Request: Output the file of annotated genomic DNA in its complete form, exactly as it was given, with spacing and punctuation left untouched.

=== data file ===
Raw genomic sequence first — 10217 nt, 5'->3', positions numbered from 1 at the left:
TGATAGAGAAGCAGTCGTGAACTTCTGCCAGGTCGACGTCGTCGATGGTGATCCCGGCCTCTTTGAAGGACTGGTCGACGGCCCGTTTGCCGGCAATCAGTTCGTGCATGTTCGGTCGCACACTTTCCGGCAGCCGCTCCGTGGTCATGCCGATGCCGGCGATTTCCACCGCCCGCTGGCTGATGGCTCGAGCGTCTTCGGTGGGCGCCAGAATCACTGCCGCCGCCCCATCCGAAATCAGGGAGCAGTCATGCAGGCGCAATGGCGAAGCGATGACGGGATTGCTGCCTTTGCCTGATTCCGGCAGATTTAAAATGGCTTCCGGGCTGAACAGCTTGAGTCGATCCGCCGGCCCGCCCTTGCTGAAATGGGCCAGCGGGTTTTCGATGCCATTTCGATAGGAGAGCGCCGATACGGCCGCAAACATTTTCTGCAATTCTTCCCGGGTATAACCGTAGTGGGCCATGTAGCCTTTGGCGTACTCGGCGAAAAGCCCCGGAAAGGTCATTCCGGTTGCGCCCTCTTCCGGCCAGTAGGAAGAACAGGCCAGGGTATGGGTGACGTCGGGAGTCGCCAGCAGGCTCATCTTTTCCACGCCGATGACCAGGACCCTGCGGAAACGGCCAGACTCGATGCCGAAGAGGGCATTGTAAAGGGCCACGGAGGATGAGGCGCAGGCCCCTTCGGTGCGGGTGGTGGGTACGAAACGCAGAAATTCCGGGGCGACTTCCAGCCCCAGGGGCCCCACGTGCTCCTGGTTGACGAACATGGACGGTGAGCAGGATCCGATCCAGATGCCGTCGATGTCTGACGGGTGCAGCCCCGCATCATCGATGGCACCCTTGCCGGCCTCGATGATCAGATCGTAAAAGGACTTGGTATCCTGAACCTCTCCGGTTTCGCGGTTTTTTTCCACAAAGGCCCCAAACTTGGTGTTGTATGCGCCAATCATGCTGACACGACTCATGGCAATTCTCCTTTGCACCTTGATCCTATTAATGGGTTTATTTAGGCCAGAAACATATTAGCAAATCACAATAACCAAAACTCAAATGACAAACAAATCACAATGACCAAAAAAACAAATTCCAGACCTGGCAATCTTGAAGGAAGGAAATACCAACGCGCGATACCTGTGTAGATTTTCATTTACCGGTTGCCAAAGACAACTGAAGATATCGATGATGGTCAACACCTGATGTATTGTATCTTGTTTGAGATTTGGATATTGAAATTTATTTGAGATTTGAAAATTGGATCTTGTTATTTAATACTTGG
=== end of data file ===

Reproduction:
Raw genomic sequence first — 10217 nt, 5'->3', positions numbered from 1 at the left:
TGATAGAGAAGCAGTCGTGAACTTCTGCCAGGTCGACGTCGTCGATGGTGATCCCGGCCTCTTTGAAGGACTGGTCGACGGCCCGTTTGCCGGCAATCAGTTCGTGCATGTTCGGTCGCACACTTTCCGGCAGCCGCTCCGTGGTCATGCCGATGCCGGCGATTTCCACCGCCCGCTGGCTGATGGCTCGAGCGTCTTCGGTGGGCGCCAGAATCACTGCCGCCGCCCCATCCGAAATCAGGGAGCAGTCATGCAGGCGCAATGGCGAAGCGATGACGGGATTGCTGCCTTTGCCTGATTCCGGCAGATTTAAAATGGCTTCCGGGCTGAACAGCTTGAGTCGATCCGCCGGCCCGCCCTTGCTGAAATGGGCCAGCGGGTTTTCGATGCCATTTCGATAGGAGAGCGCCGATACGGCCGCAAACATTTTCTGCAATTCTTCCCGGGTATAACCGTAGTGGGCCATGTAGCCTTTGGCGTACTCGGCGAAAAGCCCCGGAAAGGTCATTCCGGTTGCGCCCTCTTCCGGCCAGTAGGAAGAACAGGCCAGGGTATGGGTGACGTCGGGAGTCGCCAGCAGGCTCATCTTTTCCACGCCGATGACCAGGACCCTGCGGAAACGGCCAGACTCGATGCCGAAGAGGGCATTGTAAAGGGCCACGGAGGATGAGGCGCAGGCCCCTTCGGTGCGGGTGGTGGGTACGAAACGCAGAAATTCCGGGGCGACTTCCAGCCCCAGGGGCCCCACGTGCTCCTGGTTGACGAACATGGACGGTGAGCAGGATCCGATCCAGATGCCGTCGATGTCTGACGGGTGCAGCCCCGCATCATCGATGGCACCCTTGCCGGCCTCGATGATCAGATCGTAAAAGGACTTGGTATCCTGAACCTCTCCGGTTTCGCGGTTTTTTTCCACAAAGGCCCCAAACTTGGTGTTGTATGCGCCAATCATGCTGACACGACTCATGGCAATTCTCCTTTGCACCTTGATCCTATTAATGGGTTTATTTAGGCCAGAAACATATTAGCAAATCACAATAACCAAAACTCAAATGACAAACAAATCACAATGACCAAAAAAACAAATTCCAGACCTGGCAATCTTGAAGGAAGGAAATACCAACGCGCGATACCTGTGTAGATTTTCATTTACCGGTTGCCAAAGACAACTGAAGATATCGATGATGGTCAACACCTGATGTATTGTATCTTGTTTGAGATTTGGATATTGAAATTTATTTGAGATTTGAAAATTGGATCTTGTTATTTAATACTTGG